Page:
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March 4, 2012 7:29 pm
Barack Obama criticised “loose talk” about a war with Iran but promised a lobby group: “I have Israel’s back”.
The US president used a speech to the American Israel Public Affairs Committee to try to head off a pre-emptive Israeli military strike against Iran’s nuclear programme and to make the case for negotiation.
“The opportunity still remains for diplomacy backed by pressure to succeed,” Mr Obama said on Sunday. “Now is not the time for bluster, but a time to let our increased pressure sink in.”
Amid growing speculation that Israel might try to attack Iran’s nuclear facilities, Mr Obama has come under intense pressure, amplified by the Republican presidential primaries, to toughen his stance on military action against Iran. Tehran will top the agenda when Mr Obama meets Benjamin Netanyahu, Israeli prime minister, at the White House on Monday.
In a carefully worded response to the president's speech, Mr Netanyahu said the “most important” passage was one in which Mr Obama endorsed Israel's rights to defend itself against any threat.
“I very much appreciated the fact that President Obama reiterated his position that Iran must not be allowed to develop nuclear weapons and that all options are on the table,” he said.
He added: “Perhaps most important of all, I appreciated the fact that he said that Israel must be able to defend itself, by itself, against any threat. I appreciate all his statements and I look forward to discussing them further with President Obama tomorrow.”
With this speech and an interview he gave last week, Mr Obama used a more emphatic tone to repeat his promise that military action was an option in the last resort if all else failed. “I don’t bluff,” he told The Atlantic magazine.
However Mr Obama has so far not detailed in public any of the conditions that might provoke a US military strike – something the Israeli government has been pushing him to do.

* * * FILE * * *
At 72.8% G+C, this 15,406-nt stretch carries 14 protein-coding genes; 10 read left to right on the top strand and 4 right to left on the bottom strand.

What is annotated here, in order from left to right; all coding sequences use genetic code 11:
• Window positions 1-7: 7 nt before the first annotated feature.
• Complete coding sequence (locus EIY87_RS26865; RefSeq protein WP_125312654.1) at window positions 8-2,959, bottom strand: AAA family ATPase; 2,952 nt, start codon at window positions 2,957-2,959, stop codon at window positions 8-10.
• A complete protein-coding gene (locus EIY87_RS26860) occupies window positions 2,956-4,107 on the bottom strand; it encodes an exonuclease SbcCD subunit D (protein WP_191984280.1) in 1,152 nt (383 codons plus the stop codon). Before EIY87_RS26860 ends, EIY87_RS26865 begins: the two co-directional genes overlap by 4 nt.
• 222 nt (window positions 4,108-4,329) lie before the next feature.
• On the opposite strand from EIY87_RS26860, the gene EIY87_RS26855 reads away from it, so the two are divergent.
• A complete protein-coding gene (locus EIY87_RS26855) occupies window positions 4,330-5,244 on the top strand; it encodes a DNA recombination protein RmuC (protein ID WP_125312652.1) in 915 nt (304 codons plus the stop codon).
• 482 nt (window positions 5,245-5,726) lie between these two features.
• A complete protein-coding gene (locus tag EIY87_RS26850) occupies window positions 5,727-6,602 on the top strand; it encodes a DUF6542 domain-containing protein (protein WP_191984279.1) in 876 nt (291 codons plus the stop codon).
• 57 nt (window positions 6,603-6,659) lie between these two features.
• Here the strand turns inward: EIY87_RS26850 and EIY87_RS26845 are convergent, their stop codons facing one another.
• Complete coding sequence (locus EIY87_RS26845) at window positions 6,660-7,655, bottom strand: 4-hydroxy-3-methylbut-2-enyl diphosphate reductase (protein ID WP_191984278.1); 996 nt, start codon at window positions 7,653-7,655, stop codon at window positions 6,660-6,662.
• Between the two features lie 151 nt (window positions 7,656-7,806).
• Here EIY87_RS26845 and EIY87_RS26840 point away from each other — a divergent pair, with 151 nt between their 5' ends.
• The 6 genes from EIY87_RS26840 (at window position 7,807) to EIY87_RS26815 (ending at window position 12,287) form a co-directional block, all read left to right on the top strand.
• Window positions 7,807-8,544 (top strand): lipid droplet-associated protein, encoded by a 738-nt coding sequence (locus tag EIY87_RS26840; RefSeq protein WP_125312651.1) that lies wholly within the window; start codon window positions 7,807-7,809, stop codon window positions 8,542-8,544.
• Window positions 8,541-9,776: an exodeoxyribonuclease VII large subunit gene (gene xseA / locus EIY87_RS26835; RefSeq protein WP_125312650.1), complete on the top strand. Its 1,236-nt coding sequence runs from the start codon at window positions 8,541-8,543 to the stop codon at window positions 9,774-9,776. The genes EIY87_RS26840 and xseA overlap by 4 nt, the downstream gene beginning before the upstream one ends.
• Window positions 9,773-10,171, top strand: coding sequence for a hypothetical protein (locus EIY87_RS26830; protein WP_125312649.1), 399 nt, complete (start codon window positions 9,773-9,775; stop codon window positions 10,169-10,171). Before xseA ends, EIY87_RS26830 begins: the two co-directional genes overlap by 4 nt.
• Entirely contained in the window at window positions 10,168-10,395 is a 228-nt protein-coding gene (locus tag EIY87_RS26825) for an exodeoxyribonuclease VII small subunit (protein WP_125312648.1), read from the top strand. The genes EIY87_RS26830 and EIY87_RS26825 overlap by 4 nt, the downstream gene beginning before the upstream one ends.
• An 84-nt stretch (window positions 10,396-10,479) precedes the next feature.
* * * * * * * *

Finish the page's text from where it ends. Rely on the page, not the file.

“The intention [of Mr Obama] is to suggest that there has been a narrowing of the differences between Israel and the US position. That is the spin that they want,” said Daniel Levy at the New America Foundation. “But he has still given himself wiggle room in the future.”
The more important concession is Mr Obama’s apparent rejection of the idea that a nuclear Iran can be managed by a strategy of “containment”, the mixture of nuclear deterrence and military presence that was used against the Soviet Union during the Cold War.
“I do not have a policy of containment, I have a policy of preventing Iran from getting a nuclear weapon,” he said on Sunday, to loud applause.
Mr Netanyahu said: “I also appreciated the fact that he [Mr Obama] made clear that when it comes to a nuclear armed Iran, containment is simply not an option.”
The Obama administration has at times appeared to flirt with the idea of containment, with Hillary Clinton, secretary of state, talking in 2009 about extending a “nuclear umbrella” to the Middle East in response to Iran.
Many Israelis object to talk of containment, partly because they fear it means the acceptance of a nuclear Iran. A recently introduced Senate resolution, which already has strong support from both parties, urges the Obama administration to reject a containment policy.
Yet Mr Obama also endorsed one of the main arguments for containment when he said that survival of the regime was the central motivation of Iran’s leadership. The assessment is a crucial one because containment relies upon the idea that the threat of nuclear destruction can deter a country from actually using nuclear weapons.
Mr Netanyahu has described the Iranian leadership as a “messianic cult” and the Israeli government was angered when General Martin Dempsey, chairman of the joint chiefs of staff, described Iran two weeks ago as “rational”.
“As we look at how they operate and the decisions they have made over the last three decades, they care about the regime’s survival,” Mr Obama told The Atlantic.
In a more indirect concession, Mr Obama made no mention on Sunday of territory swaps as part of a peace deal with the Palestinians. It was Mr Obama’s endorsement of such an idea before last year’s Aipac conference which prompted a sharp public disagreement with Mr Netanyahu.
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